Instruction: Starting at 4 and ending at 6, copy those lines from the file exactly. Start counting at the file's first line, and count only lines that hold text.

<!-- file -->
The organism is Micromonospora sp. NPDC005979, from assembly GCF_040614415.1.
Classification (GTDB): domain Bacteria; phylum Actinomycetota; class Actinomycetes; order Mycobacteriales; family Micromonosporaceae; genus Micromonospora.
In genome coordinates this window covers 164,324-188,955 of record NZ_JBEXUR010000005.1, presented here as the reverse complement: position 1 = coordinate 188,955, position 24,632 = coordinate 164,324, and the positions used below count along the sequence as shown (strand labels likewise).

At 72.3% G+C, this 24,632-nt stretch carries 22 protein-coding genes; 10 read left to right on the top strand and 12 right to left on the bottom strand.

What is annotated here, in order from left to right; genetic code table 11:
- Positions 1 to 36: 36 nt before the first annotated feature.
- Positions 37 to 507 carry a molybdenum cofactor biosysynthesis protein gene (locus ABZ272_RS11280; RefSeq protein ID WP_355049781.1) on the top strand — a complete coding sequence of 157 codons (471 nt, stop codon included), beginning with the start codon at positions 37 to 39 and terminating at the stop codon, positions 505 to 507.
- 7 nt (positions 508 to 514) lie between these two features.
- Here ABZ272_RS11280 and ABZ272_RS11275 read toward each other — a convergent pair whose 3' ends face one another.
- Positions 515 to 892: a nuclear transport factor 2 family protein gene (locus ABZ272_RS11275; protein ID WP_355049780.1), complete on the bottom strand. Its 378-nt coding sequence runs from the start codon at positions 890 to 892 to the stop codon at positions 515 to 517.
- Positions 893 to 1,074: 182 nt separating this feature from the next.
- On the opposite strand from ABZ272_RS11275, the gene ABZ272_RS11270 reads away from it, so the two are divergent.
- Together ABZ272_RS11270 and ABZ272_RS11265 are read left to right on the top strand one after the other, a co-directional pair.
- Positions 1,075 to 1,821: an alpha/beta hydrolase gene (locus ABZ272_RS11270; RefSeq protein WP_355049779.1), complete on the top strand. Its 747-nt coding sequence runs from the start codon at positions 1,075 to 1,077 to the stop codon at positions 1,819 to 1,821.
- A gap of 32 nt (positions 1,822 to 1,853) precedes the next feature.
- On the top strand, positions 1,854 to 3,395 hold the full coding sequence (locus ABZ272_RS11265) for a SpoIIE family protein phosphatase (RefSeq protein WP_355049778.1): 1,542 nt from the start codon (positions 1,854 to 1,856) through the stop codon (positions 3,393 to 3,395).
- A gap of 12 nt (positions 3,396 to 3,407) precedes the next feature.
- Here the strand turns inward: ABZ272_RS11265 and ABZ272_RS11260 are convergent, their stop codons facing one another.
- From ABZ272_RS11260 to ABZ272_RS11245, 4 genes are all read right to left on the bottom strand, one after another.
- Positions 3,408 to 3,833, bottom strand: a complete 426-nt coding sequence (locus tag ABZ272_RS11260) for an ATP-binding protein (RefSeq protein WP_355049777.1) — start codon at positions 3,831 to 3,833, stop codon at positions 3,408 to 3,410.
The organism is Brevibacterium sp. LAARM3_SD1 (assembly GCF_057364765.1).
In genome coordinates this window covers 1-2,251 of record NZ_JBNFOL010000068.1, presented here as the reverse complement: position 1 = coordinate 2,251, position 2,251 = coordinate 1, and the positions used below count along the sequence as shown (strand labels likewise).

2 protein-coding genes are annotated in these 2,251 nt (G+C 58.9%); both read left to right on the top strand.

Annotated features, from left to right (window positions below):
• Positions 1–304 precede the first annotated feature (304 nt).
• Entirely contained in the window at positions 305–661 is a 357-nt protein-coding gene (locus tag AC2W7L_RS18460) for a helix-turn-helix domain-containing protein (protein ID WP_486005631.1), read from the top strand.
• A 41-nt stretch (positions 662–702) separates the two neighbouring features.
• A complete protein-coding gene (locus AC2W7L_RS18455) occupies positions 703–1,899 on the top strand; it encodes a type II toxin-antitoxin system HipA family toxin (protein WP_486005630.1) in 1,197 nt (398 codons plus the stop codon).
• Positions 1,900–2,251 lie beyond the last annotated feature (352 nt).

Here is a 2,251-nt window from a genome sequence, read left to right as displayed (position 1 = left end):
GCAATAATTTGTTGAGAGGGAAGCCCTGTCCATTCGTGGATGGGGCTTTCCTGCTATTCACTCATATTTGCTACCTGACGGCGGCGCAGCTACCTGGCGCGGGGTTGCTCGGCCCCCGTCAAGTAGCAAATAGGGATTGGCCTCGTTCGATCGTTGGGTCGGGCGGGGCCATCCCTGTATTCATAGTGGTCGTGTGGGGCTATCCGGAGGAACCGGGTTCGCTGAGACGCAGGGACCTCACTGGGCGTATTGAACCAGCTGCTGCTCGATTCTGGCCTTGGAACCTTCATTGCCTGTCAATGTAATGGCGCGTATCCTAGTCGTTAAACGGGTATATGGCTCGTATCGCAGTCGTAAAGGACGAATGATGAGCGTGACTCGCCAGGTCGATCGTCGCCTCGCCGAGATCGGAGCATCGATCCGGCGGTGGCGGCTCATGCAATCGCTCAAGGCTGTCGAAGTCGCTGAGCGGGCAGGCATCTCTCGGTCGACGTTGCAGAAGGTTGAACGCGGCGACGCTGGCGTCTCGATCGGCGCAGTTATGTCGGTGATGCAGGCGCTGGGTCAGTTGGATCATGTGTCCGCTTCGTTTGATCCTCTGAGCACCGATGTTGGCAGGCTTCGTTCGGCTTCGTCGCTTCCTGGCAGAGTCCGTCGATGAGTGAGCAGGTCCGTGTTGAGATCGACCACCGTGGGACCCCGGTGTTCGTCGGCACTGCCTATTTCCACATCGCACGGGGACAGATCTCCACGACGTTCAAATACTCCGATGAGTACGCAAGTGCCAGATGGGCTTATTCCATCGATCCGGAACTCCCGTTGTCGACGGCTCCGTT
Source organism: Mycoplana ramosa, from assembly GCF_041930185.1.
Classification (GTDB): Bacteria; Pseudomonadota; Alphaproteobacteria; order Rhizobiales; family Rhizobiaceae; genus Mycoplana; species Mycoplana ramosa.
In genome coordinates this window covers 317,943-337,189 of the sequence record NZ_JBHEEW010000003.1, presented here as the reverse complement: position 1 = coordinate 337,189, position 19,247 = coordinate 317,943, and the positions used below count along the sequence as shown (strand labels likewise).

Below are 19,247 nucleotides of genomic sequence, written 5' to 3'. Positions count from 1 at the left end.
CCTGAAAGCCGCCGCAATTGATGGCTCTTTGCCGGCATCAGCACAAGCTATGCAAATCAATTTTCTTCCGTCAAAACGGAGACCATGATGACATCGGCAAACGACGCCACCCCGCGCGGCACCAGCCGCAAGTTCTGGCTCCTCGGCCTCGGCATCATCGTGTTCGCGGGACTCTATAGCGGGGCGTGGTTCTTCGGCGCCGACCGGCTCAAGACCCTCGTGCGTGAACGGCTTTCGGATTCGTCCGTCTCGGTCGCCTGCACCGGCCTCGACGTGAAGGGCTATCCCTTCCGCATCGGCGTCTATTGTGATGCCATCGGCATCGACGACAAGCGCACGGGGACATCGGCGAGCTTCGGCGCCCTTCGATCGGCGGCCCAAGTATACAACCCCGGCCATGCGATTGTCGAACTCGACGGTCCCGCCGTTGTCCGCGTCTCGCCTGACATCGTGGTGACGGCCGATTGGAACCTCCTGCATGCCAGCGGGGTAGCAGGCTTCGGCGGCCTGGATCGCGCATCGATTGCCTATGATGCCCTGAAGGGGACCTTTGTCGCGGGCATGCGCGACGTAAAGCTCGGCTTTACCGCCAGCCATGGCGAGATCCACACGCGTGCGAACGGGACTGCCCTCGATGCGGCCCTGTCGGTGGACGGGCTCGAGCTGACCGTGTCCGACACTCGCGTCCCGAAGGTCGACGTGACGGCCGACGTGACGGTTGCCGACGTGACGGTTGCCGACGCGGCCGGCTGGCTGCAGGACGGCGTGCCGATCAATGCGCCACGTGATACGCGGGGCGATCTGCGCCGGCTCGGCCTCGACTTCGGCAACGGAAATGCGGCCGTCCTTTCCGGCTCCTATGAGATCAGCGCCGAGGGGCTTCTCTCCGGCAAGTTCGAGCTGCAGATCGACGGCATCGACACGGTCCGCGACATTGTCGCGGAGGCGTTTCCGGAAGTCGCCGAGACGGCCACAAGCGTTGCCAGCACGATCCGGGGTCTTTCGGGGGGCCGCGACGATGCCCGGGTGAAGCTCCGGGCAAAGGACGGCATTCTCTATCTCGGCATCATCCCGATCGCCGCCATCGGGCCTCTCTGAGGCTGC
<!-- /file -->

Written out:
At 72.3% G+C, this 24,632-nt stretch carries 22 protein-coding genes; 10 read left to right on the top strand and 12 right to left on the bottom strand.

What is annotated here, in order from left to right; genetic code table 11:
- Positions 1 to 36: 36 nt before the first annotated feature.